Five Tips For Casual Players To Enjoy FromSoftware Games
Since 2009’s Demon’s Souls for PS3, FromSoftware has been spearheading a movement to return us to the classic days of unforgiving, hardcore NES titles. The slogan of their most iconic game Dark Souls is “Prepare to Die”, so it is hardly surprising that these games do not offer a free ride.
Considering that games are criticized more readily for being too easy than being too hard, this approach was well-received by many. The major downside, however, is a huge barrier to entry that caused many gamers to merely watch Souls games in Let’s Plays or to skip over them entirely.
But here's the truth, casual gamers: FromSoftware isn't going anywhere, and Souls games will keep being made as long as people want to play them. So you may as well accept that you are going to need to get into it sooner or later. So here are my five most important tips to help you to break into FromSoftware games.
Don't Worry About Experience Points
Whatever Miyazaki calls experience points in any one game, the consistent mechanic is that upon death, you lose them all. You have one opportunity to go and get them, or else they are lost forever. How punishing! Well, not really. Relax and take a moment to consider before you panic.
First of all, you have that one chance to retrieve them, so there is a possibility that all will be fine. Second of all, even if you do lose them altogether, what have you really lost? Time. Nothing more than the fact that you need to play a portion of the game again (just like every other video game). Assuming you are spending your experience at checkpoints (which you should be), then the only points that you can lose upon death are those that you collected by killing the enemies you encountered since your last checkpoint. So if you end up back at that checkpoint minus the experience points, then you will acquire it again en route to your bloodstain.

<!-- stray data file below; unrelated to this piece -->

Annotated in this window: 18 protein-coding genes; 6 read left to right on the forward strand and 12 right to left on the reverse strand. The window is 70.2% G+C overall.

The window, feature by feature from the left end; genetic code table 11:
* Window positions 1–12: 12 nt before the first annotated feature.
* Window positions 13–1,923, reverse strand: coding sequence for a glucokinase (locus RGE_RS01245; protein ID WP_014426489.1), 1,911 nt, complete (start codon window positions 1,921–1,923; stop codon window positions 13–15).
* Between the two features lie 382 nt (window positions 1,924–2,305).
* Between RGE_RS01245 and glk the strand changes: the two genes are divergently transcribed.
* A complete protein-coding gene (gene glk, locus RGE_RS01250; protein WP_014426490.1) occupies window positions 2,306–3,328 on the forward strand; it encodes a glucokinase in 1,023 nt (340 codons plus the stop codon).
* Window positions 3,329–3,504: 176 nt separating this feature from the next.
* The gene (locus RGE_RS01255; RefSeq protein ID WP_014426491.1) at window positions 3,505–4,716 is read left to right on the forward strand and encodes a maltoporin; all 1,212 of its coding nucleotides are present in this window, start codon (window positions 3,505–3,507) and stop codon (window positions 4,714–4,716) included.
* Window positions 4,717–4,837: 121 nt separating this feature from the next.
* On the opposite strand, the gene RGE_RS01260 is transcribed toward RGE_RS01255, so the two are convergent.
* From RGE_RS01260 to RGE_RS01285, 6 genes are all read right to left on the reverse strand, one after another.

In fact, if you manage to reach your bloodstain, then the mechanic is simply forced grinding, which will ultimately make things easier. These games are quite long; you won’t complete them in an afternoon, so relax and be patient. Death in these games is as meaningless as in any other game.
These words hold less power than you thought
What’s this? Have I uncovered some sort of drone that can be remotely controlled to scout out the level? Not quite. Something that you may realize quite early on, and that becomes especially evident from watching speedruns, is that you can actually run right past pretty much every enemy in these games. While I would not recommend this for a number of reasons (such as the fact that it takes its own type of skill and that remaining at a low level throughout the game is not recommended for the full experience), it is still a fact that can be very useful.
If you reach a bonfire and spend all, or at least most, of your experience and don’t care about the token amount you have left, then you have absolutely nothing to lose. You can jump off that cliff as much as you want. Losing experience, as we already mentioned, is not as big a deal as the game would like you to believe. Take advantage of this newfound freedom to do some scouting. Run into higher level areas and grab the items before being killed. Find out what enemies lie around the next few corners. Essentially you can go on suicide runs with no fear whatsoever.